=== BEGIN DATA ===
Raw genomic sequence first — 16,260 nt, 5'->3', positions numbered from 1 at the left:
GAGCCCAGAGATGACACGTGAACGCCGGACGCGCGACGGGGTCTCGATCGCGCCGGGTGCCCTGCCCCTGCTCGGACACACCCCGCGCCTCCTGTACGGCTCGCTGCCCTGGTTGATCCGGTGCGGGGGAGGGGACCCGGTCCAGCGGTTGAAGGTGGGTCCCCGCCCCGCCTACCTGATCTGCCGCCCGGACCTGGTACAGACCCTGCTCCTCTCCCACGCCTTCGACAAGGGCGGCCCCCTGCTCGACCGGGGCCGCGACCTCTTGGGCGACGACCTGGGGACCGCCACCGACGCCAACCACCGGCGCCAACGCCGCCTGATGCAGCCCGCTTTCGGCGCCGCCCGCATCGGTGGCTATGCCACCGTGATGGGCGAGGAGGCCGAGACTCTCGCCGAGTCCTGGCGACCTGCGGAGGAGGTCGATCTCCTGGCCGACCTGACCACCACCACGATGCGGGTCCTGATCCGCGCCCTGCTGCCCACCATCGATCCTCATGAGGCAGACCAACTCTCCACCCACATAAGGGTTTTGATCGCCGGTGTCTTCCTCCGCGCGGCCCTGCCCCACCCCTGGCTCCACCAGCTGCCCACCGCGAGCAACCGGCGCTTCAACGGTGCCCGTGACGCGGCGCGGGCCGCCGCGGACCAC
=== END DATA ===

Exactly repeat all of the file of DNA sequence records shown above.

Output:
Raw genomic sequence first — 16,260 nt, 5'->3', positions numbered from 1 at the left:
GAGCCCAGAGATGACACGTGAACGCCGGACGCGCGACGGGGTCTCGATCGCGCCGGGTGCCCTGCCCCTGCTCGGACACACCCCGCGCCTCCTGTACGGCTCGCTGCCCTGGTTGATCCGGTGCGGGGGAGGGGACCCGGTCCAGCGGTTGAAGGTGGGTCCCCGCCCCGCCTACCTGATCTGCCGCCCGGACCTGGTACAGACCCTGCTCCTCTCCCACGCCTTCGACAAGGGCGGCCCCCTGCTCGACCGGGGCCGCGACCTCTTGGGCGACGACCTGGGGACCGCCACCGACGCCAACCACCGGCGCCAACGCCGCCTGATGCAGCCCGCTTTCGGCGCCGCCCGCATCGGTGGCTATGCCACCGTGATGGGCGAGGAGGCCGAGACTCTCGCCGAGTCCTGGCGACCTGCGGAGGAGGTCGATCTCCTGGCCGACCTGACCACCACCACGATGCGGGTCCTGATCCGCGCCCTGCTGCCCACCATCGATCCTCATGAGGCAGACCAACTCTCCACCCACATAAGGGTTTTGATCGCCGGTGTCTTCCTCCGCGCGGCCCTGCCCCACCCCTGGCTCCACCAGCTGCCCACCGCGAGCAACCGGCGCTTCAACGGTGCCCGTGACGCGGCGCGGGCCGCCGCGGACCAC